As Founder of a service dedicated to helping people deal with debt, I’m often asked how much debt people “should” have. It’s a tough answer, because it depends on the type of debt and also how old you are. To illustrate, consider the following situations: paying 20% of your income to mortgage is much different than paying 20% to your credit card. And trying to pay off credit card debt when you’re 30 is different than if you’re 65, retired, and on a fixed income.
Let’s start by looking at a couple different viewpoints. First, if you’re getting close to retirement, you should have no debt payments. In retirement, most people have to live on fixed income and debt payments will eat into that fixed income, sometimes leaving little left for enjoying the “golden years”. Although this clearly applies to consumer debt, we extend it to auto and mortgage loans as well. You should do everything in your power to pay off all your debts, including your mortgage, by age 65 to give you maximum financial security and the best likelihood of a happy retirement.
The second viewpoint is the industry standard “Debt to Income” ratios. This ratio, often called DTI, is a measure of your borrowing “capacity” or how much debt you can support with your income. Because it was designed by lenders, it’s really a measure used to determine how much they can lend you without before you take on so much debt that you’re a default risk.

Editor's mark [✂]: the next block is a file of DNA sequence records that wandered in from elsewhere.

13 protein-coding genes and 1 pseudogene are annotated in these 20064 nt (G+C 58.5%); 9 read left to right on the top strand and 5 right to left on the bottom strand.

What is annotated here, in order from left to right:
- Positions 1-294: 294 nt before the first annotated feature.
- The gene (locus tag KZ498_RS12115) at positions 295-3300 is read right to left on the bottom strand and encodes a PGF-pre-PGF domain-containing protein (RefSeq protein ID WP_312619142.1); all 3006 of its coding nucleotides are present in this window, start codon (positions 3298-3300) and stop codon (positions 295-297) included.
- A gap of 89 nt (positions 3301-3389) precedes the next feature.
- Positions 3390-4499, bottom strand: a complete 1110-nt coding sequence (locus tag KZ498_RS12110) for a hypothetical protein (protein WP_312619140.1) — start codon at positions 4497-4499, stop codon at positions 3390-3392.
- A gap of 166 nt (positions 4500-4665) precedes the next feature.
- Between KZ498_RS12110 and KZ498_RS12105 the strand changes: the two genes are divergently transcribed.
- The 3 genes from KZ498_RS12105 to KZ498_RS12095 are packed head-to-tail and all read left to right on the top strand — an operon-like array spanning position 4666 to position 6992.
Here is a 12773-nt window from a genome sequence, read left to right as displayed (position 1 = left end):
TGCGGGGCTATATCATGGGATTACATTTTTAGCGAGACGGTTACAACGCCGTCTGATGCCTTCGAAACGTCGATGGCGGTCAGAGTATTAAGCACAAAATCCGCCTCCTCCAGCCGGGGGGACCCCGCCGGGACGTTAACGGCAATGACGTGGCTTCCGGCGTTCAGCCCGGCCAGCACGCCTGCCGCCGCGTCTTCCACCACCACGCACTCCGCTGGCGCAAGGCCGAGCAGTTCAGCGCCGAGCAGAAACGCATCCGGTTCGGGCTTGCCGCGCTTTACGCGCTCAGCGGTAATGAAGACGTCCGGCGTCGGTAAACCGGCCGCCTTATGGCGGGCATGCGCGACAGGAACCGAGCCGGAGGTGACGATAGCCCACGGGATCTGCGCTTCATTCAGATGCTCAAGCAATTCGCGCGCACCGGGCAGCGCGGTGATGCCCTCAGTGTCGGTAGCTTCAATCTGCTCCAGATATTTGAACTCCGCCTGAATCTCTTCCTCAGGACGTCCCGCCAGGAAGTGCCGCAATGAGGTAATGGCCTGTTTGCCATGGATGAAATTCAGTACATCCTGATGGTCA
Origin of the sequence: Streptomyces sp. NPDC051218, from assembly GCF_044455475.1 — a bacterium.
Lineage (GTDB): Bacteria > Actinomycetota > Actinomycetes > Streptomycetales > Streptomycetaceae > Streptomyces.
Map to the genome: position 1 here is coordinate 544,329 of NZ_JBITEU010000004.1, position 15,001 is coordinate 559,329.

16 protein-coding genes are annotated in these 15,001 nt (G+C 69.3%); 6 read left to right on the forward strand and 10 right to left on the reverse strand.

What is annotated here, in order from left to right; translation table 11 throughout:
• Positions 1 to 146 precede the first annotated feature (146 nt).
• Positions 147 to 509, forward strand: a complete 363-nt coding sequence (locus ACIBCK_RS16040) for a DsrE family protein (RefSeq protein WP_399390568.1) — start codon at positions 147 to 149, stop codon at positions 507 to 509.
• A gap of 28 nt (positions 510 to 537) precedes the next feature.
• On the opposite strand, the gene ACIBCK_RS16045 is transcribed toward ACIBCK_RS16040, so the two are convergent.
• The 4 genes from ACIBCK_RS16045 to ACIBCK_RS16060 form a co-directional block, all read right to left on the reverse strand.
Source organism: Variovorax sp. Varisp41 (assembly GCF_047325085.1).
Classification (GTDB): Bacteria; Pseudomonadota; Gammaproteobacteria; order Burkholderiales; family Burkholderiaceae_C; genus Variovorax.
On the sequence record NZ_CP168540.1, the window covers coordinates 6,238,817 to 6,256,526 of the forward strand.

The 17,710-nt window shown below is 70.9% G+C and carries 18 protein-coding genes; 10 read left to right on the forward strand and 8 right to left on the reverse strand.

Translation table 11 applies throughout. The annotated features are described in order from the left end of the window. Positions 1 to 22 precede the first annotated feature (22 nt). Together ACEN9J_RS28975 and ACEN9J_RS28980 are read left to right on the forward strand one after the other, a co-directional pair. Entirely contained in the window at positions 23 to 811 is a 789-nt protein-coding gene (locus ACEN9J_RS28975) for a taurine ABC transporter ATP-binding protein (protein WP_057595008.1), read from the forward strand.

So with the caveat that DTI isn’t designed as to indicate how much debt you should have, here are two measurements that lenders use with DTI:
- Front End DTI: This is a measure of housing costs (mortgage, mortgage insurance, and HOA fees). Most lenders want you to have a front-end DTI less than 28% of your total income.
- Back End DTI: This is a measure of your front-end DTI plus credit card, student loans, auto loans / leases, and other loan payments. Lenders want this measure to be less than 36% of your total income.
Note that the Back-End DTI doesn’t specifically say what your other loan payments should be as a percentage of your income, but most experts suggest that you not pay more than 12% of your income toward student loans, auto loans, and credit cards.
However, remember our first point — that all debt payments should really be approaching zero as you near retirement and pay them off. So although you may have DTI metrics less than the 28/36 guideline, that doesn’t really mean you have a “healthy” level of debt if you’re close to retirement.
I know this can be confusing. That’s why we developed a simple tool at DebtScore.com that will calculate and grade your debt ratios by type of debt depending on your age and income. It’s not a perfect tool, but it will help you understand how much debt might be appropriate for your individual situation.